Sam Kinison

Sam Kinison
Sam Kinison & Rodney Dangerfield.jpg
Kinison (left) with Rodney Dangerfield
Birth name Samuel Burl Kinison
Born (1953-12-08)December 8, 1953
Yakima, Washington, U.S.
Died April 10, 1992(1992-04-10) (aged 38)
Needles, California, U.S.
Cause of death Vehicle accident
Resting place Memorial Park Cemetery, Tulsa, Oklahoma, U.S.
Nationality American
Years active 1978–1992
Genres Black comedy, satire, observational comedy
Subject(s) Human sexuality, current events, American politics, religion
Patricia Adkins
( m. 1975; div. 1980)

Terry Jean Marze
( m. 1981; div. 1989)

Malika Marie Souiri ( m. 1992)
Children 1

Samuel Burl Kinison (/ˈkɪnɪsən/; December 8, 1953 – April 10, 1992) was an American stand-up comedian and actor. A former Pentecostal preacher, he performed stand-up routines that were characterized by an intense style, similar to charismatic preachers, and punctuated by his distinct scream.

Early life

Samuel Burl Kinison was born in Yakima, Washington on December 8, 1953, the son of Marie Florence (née Morrow) and Samuel Earl Kinison, a Pentecostal preacher.[1] The family moved to East Peoria, Illinois when Kinison was three months old.[2] His father pastored several churches around the country, receiving little income. Kinison had two older brothers, Richard and Bill, and a younger brother, Kevin. His parents divorced when he was 11 and his brother Bill went to live with his father while Sam stayed with the rest of his family against his protestations. Bill described this as the root of much of Sam's anger.[3] Sam later attended East Peoria Community High School in East Peoria.[1]

Kinison and his brothers emulated their father by becoming Pentecostal preachers. Kinison attended Pinecrest Bible Training Center in Salisbury Center, New York.[4] His mother married another preacher and moved to Tulsa, Oklahoma, where Kinison lived for a while. He preached from the age of 17 to 24 and recordings of his sermons reveal that he used a "fire and brimstone" style, punctuated with shouts similar to the ones he would later use in his stand-up routines. His brother Bill, however, noted that "ironically, he had no stage presence" and he was not very successful at making money from preaching.[3] After he and his first wife were divorced, he abandoned preaching and took up comedy as a profession.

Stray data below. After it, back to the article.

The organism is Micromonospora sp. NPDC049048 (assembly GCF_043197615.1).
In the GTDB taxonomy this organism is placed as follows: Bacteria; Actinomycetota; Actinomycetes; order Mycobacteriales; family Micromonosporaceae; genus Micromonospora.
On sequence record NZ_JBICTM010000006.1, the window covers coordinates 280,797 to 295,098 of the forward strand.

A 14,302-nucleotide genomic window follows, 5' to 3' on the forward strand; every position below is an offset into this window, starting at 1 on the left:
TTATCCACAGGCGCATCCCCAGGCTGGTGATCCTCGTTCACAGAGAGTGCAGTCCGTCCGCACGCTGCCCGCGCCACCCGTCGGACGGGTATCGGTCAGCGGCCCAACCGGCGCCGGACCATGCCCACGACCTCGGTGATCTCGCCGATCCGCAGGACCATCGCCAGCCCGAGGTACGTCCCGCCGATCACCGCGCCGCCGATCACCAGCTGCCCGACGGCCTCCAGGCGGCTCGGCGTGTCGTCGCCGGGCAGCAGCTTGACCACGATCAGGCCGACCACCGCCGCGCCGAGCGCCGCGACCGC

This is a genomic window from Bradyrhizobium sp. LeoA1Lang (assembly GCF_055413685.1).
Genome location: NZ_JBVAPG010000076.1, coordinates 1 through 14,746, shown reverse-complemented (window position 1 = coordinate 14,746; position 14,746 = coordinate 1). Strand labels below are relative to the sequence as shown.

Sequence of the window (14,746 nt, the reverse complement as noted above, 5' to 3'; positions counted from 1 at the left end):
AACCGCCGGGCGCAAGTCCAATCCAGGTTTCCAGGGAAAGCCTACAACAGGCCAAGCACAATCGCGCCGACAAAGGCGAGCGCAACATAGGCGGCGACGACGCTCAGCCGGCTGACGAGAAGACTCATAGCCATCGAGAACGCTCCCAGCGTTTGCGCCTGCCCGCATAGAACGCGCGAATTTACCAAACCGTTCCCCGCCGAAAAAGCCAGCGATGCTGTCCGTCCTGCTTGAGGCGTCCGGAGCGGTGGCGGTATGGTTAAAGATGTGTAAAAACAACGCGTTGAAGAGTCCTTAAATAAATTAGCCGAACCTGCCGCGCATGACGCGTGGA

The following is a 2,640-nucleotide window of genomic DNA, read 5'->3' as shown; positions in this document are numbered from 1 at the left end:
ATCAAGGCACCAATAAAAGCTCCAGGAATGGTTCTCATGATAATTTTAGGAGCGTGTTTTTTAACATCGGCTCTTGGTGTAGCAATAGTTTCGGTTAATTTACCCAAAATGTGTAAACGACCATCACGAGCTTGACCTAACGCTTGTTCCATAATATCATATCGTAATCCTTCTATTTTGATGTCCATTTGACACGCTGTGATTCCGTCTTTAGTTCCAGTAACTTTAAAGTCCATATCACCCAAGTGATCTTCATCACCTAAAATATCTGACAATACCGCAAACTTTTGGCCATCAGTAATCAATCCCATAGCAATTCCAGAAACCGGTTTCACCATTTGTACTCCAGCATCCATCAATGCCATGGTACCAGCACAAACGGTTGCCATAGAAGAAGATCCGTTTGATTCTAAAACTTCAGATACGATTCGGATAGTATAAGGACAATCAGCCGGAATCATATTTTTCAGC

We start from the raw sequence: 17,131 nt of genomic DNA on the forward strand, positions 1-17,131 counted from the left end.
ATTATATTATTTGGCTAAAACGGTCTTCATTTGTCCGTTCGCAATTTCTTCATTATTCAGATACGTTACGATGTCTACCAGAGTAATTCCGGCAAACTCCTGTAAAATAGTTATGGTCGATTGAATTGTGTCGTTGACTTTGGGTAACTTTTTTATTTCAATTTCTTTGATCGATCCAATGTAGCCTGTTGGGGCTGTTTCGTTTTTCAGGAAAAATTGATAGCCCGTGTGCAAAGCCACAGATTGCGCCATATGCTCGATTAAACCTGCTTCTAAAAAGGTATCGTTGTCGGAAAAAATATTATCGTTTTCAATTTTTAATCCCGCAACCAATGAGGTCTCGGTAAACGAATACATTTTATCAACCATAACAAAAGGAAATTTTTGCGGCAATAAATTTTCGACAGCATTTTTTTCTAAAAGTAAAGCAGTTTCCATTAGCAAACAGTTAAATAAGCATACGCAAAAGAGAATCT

Kinison began his career in Houston, Texas, where he performed in small clubs. He became a member of a comedic group at the Comedy Workshop, known as the Texas Outlaw Comics, that also included Bill Hicks, Ron Shock, Riley Barber, Steve Epstein, Andy Huggins, John Farneti,[5] and Jimmy Pineapple.[3][6] Hicks cited Kinison as a major influence on his comedic style, noting that "He was the first guy I ever saw to go on stage and not in any way ask the audience to like him."[3] In 1980, Kinison moved to Los Angeles hoping to find work at The Comedy Store, but was first employed as a doorman. He soon developed a cocaine habit, quickly progressing to the freebase form, and struggled to make a foothold in the business until his brother Bill moved to Los Angeles to help manage his career.[3]

His big break came on HBO's Rodney Dangerfield's Ninth Annual Young Comedians Special in August 1985.[7] After noting the performance of Bob Nelson, reviewer Stephen Holden of The New York Times wrote, "the most interesting of the other eight comedians is the savagely misogynistic Sam Kinison. Mr. Kinison specializes in a grotesque animalist howl that might be described as the primal scream of the married man."[8] Later, during Kinison's appearance on Late Night with David Letterman in 1985, Letterman's introduction of Kinison warned his audience, "Brace yourselves. I'm not kidding. Please welcome Sam Kinison."[9]

Kinison played on his former role as a Bible-preaching evangelist, taking satirical and sacrilegious shots at the Bible, Christianity and famous Christian evangelist scandals of his day. Kinison's daring comedy helped shoot him to stardom.[1] On several videos of his stand-up routines, a shot of the personalized license plate on his 1986 Corvette[10] reveals the words "EX REV."

He was associated with the Los Angeles rock music scene and was occasionally accompanied by a touring band. He also gained a reputation as having a prodigious appetite for drugs and alcohol.[11]

Kinison in the 1980s

Howard Stern purchased the movie rights to Kinison's biography, written by Kinison's brother, at one point (2008) reporting that HBO would make Brother Sam with Kinison being played by Dan Fogler.[12]

In an interview with Sam's brother and manager Bill Kinison, Bill mentioned movie deals that were in development at the time of his death; one such deal was a movie with Arnold Schwarzenegger, and another with Rick Moranis.[13]

Personal life